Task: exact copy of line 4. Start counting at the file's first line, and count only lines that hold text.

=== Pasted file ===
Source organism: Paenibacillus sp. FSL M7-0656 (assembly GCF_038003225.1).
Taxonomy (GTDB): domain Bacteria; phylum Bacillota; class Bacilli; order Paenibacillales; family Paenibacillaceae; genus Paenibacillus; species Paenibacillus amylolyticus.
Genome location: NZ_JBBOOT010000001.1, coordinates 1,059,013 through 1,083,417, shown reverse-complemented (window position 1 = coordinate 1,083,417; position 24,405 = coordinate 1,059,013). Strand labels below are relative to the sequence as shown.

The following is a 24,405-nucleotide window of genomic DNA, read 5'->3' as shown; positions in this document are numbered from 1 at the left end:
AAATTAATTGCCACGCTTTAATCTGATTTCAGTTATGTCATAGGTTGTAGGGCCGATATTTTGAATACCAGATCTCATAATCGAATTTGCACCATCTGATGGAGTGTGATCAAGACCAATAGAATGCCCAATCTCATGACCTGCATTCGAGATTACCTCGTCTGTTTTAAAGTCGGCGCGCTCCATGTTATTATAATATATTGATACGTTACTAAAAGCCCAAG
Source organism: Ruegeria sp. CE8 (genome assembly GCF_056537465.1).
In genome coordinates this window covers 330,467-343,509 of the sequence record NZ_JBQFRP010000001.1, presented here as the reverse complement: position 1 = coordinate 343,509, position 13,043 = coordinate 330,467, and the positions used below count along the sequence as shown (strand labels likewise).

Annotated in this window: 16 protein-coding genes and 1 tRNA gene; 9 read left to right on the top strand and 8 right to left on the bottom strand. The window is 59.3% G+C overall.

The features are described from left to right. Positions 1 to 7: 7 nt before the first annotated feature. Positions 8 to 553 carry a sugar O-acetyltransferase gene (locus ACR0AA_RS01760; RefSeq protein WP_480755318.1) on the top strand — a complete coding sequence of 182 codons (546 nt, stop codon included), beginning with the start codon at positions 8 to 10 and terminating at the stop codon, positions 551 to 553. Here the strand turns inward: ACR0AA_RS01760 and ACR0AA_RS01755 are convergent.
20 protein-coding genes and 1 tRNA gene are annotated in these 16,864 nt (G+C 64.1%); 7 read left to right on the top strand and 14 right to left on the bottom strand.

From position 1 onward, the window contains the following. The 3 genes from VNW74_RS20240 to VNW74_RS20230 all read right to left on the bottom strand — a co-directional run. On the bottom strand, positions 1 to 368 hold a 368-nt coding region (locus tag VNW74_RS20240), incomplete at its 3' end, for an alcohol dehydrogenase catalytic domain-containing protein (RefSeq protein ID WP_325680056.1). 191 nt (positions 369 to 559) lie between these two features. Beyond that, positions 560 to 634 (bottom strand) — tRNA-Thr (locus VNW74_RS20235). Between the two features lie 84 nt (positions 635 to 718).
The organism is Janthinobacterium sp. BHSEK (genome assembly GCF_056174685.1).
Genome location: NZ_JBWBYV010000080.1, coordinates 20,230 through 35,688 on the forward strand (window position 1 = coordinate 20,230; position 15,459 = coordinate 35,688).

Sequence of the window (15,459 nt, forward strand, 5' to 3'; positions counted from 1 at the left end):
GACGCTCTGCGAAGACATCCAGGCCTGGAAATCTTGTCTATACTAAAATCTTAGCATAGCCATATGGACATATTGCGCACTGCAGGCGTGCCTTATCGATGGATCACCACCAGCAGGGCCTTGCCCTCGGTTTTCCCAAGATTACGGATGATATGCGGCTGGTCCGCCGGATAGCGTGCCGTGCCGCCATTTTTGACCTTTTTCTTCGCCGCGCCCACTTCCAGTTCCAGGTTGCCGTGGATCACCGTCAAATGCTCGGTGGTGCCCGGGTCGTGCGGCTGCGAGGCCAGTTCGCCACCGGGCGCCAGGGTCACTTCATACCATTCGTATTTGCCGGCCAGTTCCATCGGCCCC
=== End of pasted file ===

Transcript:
The following is a 24,405-nucleotide window of genomic DNA, read 5'->3' as shown; positions in this document are numbered from 1 at the left end: